WASHINGTON (Nexstar) — This week the opioid reversal medication Naloxone became available over the counter nationwide. Federal health officials hope that will make a big difference when it comes to saving lives.
“One of the things that I’ve heard was ‘let that junkie die. Let that crackhead die,'” says Rosalind Picardo, founder of Operation Save Our City, who claims she has reversed more than 2,000 opioid overdoses with Naloxone, a nasal spray.
“The number one cause of death for people 18 to 49 is drug overdoses,” states Dr. Rahul Gupta, director of National Drug Policy. Dr. Gupta has also observed that people harbor stigmas about both the use of drugs and the use of overdose reversal medications, because they think it won’t impact them.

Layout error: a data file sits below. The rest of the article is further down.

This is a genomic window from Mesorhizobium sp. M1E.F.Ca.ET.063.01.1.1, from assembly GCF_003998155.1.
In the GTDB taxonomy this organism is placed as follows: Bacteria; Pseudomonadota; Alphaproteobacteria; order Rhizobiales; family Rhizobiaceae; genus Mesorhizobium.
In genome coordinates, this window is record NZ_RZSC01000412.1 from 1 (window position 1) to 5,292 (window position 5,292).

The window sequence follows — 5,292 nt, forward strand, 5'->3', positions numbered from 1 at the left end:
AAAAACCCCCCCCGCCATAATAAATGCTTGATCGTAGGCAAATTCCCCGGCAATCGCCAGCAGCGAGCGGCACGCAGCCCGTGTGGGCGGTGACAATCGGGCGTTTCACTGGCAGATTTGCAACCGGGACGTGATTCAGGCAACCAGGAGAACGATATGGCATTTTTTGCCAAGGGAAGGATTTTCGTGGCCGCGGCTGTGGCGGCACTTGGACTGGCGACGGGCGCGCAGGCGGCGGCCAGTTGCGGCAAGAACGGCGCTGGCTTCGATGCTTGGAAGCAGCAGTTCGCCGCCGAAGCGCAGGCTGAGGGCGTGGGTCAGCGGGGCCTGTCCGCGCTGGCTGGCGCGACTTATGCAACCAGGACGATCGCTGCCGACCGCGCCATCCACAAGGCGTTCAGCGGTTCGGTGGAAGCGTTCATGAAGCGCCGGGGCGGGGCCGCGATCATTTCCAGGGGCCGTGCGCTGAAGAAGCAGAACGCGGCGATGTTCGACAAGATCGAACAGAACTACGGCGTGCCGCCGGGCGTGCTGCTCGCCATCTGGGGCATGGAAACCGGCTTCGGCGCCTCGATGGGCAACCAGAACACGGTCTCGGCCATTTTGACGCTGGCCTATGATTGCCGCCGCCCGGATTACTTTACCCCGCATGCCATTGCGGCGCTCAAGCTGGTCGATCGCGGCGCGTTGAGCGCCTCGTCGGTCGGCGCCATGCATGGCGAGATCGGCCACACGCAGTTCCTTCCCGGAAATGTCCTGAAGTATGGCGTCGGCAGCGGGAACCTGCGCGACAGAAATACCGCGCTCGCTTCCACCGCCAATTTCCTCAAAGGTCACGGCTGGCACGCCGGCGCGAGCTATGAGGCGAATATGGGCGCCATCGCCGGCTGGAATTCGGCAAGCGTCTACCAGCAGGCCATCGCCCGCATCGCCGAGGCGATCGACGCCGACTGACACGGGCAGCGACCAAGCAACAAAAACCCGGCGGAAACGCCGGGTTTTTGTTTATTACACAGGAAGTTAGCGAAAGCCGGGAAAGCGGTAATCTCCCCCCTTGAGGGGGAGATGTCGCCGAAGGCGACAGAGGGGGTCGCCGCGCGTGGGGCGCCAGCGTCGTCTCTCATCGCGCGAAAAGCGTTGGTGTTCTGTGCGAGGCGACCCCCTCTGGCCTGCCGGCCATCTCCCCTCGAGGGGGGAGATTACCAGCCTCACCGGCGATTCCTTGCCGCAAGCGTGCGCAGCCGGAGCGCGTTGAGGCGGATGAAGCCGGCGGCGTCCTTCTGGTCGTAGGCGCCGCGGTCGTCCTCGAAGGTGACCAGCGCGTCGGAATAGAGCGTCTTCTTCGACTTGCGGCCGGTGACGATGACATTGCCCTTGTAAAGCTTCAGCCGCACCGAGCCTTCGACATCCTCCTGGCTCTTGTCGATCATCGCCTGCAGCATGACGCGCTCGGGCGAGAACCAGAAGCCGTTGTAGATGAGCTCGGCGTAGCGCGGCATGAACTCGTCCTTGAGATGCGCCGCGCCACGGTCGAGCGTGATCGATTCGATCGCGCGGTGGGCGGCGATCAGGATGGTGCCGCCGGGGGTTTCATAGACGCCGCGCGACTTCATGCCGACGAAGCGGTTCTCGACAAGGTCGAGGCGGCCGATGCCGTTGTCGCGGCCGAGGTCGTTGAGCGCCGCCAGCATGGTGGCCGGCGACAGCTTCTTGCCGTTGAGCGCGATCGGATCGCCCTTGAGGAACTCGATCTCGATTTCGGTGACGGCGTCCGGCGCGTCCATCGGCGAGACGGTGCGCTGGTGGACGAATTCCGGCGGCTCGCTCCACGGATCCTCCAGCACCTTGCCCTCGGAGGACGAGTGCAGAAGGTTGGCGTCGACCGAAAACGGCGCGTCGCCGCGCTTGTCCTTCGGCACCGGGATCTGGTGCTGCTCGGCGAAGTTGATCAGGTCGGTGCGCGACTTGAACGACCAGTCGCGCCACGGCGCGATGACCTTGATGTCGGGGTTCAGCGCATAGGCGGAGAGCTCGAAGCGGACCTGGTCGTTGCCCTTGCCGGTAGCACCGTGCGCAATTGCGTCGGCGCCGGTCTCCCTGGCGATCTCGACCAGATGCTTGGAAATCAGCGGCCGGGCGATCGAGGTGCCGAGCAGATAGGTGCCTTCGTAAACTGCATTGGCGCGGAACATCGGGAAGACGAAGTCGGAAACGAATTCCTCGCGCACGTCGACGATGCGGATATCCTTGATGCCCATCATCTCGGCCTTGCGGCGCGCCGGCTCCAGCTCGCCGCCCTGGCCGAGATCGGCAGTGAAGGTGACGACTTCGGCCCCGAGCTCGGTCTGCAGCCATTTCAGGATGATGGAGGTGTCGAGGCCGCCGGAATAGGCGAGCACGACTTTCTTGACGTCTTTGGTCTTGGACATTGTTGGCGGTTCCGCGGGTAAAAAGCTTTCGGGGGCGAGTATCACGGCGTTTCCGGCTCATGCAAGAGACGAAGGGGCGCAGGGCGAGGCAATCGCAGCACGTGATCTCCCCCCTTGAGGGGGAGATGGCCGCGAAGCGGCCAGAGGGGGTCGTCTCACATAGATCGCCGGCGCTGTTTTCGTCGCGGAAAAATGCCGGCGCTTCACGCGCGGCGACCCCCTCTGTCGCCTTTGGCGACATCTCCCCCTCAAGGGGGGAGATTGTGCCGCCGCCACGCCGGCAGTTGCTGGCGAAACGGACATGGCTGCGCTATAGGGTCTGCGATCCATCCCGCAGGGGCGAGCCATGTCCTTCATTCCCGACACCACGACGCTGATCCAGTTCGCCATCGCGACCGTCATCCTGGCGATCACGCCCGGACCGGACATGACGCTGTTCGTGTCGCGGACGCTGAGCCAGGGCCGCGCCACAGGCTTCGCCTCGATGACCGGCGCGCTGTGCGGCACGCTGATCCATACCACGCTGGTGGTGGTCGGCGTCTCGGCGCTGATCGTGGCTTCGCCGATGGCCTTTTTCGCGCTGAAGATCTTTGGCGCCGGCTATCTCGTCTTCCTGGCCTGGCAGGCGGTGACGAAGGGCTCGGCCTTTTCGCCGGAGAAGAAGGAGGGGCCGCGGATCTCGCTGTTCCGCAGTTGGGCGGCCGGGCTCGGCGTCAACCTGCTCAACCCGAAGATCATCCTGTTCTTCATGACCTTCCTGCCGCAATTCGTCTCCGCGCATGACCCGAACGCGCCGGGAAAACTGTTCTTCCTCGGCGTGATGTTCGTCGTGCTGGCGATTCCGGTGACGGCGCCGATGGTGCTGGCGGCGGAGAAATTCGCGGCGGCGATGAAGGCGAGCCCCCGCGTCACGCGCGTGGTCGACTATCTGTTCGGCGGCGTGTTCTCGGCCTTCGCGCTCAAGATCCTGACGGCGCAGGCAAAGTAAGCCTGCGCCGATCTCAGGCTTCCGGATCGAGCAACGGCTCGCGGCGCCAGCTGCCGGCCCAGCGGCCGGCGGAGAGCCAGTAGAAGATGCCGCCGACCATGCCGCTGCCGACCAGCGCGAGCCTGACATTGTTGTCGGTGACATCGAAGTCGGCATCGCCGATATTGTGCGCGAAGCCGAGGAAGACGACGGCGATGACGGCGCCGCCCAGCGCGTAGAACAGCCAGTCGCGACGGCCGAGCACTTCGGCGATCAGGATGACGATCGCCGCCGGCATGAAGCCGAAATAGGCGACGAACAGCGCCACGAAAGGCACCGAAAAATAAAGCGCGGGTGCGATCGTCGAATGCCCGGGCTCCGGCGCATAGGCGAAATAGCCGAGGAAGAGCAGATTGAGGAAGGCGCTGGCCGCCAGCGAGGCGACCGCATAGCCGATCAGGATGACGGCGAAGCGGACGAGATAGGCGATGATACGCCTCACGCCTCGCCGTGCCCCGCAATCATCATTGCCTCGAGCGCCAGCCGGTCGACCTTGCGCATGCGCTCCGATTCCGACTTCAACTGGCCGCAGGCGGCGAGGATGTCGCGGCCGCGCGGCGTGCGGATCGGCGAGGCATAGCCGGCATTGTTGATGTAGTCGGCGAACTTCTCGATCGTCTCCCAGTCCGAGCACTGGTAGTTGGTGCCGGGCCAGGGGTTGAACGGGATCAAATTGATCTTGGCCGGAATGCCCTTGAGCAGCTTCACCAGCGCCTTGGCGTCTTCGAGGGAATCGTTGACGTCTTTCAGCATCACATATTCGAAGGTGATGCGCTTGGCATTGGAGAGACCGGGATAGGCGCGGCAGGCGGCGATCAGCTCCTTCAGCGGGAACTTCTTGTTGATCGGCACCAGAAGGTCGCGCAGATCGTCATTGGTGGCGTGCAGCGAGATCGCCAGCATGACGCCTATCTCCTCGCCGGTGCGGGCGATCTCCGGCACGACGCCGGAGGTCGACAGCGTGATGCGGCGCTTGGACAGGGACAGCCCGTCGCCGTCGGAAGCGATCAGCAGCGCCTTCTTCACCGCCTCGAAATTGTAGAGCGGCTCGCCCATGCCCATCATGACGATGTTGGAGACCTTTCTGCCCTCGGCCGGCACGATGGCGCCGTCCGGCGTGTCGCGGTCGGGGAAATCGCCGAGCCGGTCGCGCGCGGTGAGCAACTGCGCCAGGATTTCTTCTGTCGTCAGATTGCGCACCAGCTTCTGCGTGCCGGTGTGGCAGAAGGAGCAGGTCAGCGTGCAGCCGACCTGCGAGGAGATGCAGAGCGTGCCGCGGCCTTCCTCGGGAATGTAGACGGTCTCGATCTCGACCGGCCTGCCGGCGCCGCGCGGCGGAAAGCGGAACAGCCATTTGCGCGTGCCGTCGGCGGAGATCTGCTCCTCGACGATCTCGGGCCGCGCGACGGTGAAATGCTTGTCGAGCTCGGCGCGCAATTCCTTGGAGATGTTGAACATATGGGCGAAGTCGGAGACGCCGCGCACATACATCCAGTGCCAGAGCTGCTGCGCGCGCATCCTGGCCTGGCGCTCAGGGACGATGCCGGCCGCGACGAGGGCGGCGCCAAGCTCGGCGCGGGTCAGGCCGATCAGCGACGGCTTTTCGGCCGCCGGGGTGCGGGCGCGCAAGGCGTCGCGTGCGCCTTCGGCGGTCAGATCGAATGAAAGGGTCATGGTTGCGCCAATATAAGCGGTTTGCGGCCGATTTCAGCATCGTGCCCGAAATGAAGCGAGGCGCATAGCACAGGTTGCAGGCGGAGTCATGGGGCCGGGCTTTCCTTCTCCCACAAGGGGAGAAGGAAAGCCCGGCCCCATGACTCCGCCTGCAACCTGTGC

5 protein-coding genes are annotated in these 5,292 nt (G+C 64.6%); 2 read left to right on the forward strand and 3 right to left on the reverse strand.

But Gupta emphasizes, “People from all communities, all socio-economic status, demographic and geographic status are being affected.”
Officials want Naloxone to be widely and easily accessible. For that reason they say they’ve stocked the Health and Human Services headquarters building with doses. And they’re encouraging other businesses and public places to also have naloxone on hand.
The nasal spray is easy to use. But at about $45 for two doses, it may still be too difficult for many to afford. Which is why HHS says it’s working with state governments to provide Naloxone to community resource centers and clinics.